Session 6: Submitting the VLR and Global Engagement (April 2022)
To prepare for 2021 announcement of each participants’ final VLR during the 2021 High-level Political Forum, this session discusses the advocacy agenda, speaking opportunities, and publicizing the final outcomes of the cohort.

Voluntary Local Review ( VLR)
At what level is the policy operating?: 
Geographical & Education Information
United States
Wise, Denton, Collin, Parker, Tarrant, Dallas, Rockwall, Johnson, Ellis, Kaufman
Address of focal point institution for project: 
The University of Texas at Arlington
701 S. Nedderman Drive
Arlington, TX 76019

Target Audience:
Local government/Cities
Socioeconomic and environmental characteristics of the area : 
Texas is known the world over for its friendliness and southern hospitality, and for a frontier ethos of taking risks in hopes of big rewards. Cattle ranching, cotton farming and the discovery of oil made Texas an economic and development powerhouse. Today, technology, banking, telecommunications and research ensures Texas is at the forefront of growth. Texas is situated at the edge of the western frontier and stretches into the American Southwest of the United States. Being so large has contributed to a distinctly independent streak. Texas was even an independent republic for some time after gaining independence from Mexico and before joining the United States of America. This spirit of independence even extends to electrical power generation, transmission and distribution, whereby Texas is the only state in the nation to maintain its own electrical power grid. Compared to most states, Texas is physically enormous. As the second most populous state in the nation, the region of North Texas alone has a larger population than most of the other fifty states. North Texas is home to more than 10,000 U.S. corporate business headquarters, which is the highest concentration of headquarters within the United States. This includes being home to 22 of the top Fortune 500 US corporations, spanning 13 industries and fields of business. Some private- sector stakeholders such as PepsiCo have been based in the region for decades; other corporations are newcomers to the region, such as Toyota’s American headquarters.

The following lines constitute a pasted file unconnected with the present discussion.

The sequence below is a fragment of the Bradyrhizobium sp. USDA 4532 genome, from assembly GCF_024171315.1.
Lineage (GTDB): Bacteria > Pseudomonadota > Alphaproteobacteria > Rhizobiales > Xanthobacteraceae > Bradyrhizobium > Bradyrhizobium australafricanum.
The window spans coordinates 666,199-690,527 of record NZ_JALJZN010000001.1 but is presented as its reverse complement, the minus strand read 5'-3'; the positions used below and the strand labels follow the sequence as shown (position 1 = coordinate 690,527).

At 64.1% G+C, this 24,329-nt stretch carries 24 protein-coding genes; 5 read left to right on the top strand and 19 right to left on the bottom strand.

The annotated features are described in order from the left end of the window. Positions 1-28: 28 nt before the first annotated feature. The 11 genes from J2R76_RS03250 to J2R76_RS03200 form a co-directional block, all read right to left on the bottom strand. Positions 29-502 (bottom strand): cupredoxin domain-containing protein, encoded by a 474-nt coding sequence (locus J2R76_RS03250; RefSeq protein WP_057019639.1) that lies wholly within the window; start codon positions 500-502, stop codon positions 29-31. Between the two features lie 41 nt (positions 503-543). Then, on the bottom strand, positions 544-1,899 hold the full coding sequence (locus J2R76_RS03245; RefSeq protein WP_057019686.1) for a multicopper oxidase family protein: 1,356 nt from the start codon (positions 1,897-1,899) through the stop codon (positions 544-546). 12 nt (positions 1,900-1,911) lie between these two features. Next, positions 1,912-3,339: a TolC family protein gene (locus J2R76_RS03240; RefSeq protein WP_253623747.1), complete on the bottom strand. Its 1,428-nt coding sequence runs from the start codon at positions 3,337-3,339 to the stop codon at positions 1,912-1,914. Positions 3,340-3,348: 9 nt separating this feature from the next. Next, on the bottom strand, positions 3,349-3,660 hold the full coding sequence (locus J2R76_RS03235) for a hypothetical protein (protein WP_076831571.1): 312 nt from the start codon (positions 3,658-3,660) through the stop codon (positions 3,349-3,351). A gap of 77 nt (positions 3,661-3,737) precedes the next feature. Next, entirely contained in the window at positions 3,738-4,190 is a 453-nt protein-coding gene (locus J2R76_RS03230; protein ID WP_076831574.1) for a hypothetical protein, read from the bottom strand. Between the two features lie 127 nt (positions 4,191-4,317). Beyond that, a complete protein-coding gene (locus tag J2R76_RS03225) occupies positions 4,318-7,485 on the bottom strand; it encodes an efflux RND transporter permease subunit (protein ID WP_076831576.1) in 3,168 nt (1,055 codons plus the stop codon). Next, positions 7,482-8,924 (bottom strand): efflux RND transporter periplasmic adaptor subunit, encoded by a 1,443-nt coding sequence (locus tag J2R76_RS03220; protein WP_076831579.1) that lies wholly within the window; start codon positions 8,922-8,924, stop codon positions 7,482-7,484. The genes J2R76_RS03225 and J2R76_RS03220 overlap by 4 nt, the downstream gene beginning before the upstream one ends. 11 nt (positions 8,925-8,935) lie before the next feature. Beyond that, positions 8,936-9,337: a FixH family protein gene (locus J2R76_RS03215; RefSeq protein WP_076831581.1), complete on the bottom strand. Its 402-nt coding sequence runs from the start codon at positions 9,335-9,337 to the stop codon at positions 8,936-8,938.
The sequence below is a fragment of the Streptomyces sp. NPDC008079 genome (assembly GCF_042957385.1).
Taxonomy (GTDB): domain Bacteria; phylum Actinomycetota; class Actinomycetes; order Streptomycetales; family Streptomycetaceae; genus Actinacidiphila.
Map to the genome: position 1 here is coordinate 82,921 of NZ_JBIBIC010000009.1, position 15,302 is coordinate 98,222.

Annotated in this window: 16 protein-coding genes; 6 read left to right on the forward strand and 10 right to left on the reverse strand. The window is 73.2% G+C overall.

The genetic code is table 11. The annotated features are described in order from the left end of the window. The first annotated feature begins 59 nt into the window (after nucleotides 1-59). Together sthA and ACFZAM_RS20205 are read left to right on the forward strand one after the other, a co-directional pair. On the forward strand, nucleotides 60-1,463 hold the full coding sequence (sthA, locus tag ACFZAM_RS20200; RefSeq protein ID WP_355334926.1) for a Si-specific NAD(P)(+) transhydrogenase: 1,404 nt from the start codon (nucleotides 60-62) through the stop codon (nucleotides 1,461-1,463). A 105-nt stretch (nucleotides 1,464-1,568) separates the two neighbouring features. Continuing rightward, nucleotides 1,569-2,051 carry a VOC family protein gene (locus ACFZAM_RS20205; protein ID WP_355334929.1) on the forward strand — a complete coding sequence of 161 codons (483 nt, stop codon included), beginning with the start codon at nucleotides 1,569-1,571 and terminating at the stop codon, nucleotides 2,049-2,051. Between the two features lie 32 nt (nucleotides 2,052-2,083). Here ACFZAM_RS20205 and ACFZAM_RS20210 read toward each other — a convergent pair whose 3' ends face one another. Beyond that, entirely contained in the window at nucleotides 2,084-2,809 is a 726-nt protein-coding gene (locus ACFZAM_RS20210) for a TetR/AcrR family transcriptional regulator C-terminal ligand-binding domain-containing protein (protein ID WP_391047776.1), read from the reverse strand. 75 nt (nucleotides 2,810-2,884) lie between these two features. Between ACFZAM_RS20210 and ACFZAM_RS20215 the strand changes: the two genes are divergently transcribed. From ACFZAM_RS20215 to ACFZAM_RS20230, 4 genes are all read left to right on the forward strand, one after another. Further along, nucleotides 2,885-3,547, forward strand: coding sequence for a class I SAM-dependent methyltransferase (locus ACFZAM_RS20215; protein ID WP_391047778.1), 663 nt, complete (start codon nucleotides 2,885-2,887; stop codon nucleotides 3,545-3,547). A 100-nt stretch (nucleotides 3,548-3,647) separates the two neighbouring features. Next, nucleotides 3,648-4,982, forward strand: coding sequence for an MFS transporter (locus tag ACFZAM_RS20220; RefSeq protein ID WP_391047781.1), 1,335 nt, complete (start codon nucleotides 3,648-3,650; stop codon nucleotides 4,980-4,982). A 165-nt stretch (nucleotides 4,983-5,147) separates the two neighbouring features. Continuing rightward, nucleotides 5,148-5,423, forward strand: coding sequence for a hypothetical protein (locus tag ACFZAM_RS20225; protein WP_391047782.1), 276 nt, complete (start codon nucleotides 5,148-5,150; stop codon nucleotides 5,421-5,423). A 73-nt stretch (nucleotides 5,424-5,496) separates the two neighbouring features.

Description of sustainable development challenge(s) in the area the project addresses: 
The North Texas Cities and members of the RCE North Texas participating in this Challenge are City of Dallas and City of Denton. The sixteen counties of North Texas encompass a diverse and vibrant demographic and economic region. Our region has grown dramatically over the past forty years, and it’s about to get much more crowded, with growth projections indicating a more than doubling in population size from the current 7.2 million residents by the year 2050. In this rapid growth scenario, all sectors of the region have grave concerns which prompt the question, “How will North Texas fare as it confronts the diverse population projections together with the associated environmental, economic, and social challenges that are sure to follow?”

May, 2021
By participating in the SDGs Cities Challenge, cities will:
- Gain new collaborative partnerships with experts in local government, academia, business and community relevant to the SDGs;
- Learn how to lead the development of innovative solutions, an implementation plan and/or reporting framework for your city’s most pressing SDG challenges;
- Create international visibility as a forerunner in contributing to the SDGs;
- Generate ongoing networking opportunities across a variety of SDG relevant groups;
- Establish valuable locally tailored SDGs knowledge and practical partnerships; and
- Be recognised through a prestigious sustainability awards program.
1.Understand how cities engage with, learn about and ultimately develop solutions to local urban sustainability goals, aligned with the Sustainable Development Goals (SDGs).
2.Increase city knowledge and understanding of localizing the SDGs, including learning about the process of developing and implementing a Voluntary Local Review (VLR), through examining examples of cities that have conducted them around the world.
3.Co-devise and develop the engagement needs of cities in implementing the SDGs into their existing city plans, through the example of the VLR.
4.Understand and enhance the roles and relationships between cities, academia and industry in knowledge creation, capacity building, skills and innovation specific to localizing the SDGs.
5.Utilize existing forums of city-to-city engagement and networking to better engage with issues relating to the localization of the SDGs.
Activities and/or practices employed: 

- Monthly (May -December 2021 with awards in February 2022) online webinars with cities, the project management team and guest speakers to learn and engage with the SDGs, as well as discuss progress, strategies and upcoming activities.